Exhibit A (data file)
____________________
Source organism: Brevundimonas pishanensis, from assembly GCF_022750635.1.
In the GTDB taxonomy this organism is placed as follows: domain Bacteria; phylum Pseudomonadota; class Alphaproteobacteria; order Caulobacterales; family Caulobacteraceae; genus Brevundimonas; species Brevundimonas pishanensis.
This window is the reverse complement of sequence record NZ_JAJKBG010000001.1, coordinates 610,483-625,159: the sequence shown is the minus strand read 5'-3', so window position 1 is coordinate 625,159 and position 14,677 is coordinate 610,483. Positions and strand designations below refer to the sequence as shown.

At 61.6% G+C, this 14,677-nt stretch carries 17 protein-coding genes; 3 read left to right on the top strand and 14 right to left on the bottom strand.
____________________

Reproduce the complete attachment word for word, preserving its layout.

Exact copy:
Source organism: Brevundimonas pishanensis, from assembly GCF_022750635.1.
In the GTDB taxonomy this organism is placed as follows: domain Bacteria; phylum Pseudomonadota; class Alphaproteobacteria; order Caulobacterales; family Caulobacteraceae; genus Brevundimonas; species Brevundimonas pishanensis.
This window is the reverse complement of sequence record NZ_JAJKBG010000001.1, coordinates 610,483-625,159: the sequence shown is the minus strand read 5'-3', so window position 1 is coordinate 625,159 and position 14,677 is coordinate 610,483. Positions and strand designations below refer to the sequence as shown.

At 61.6% G+C, this 14,677-nt stretch carries 17 protein-coding genes; 3 read left to right on the top strand and 14 right to left on the bottom strand.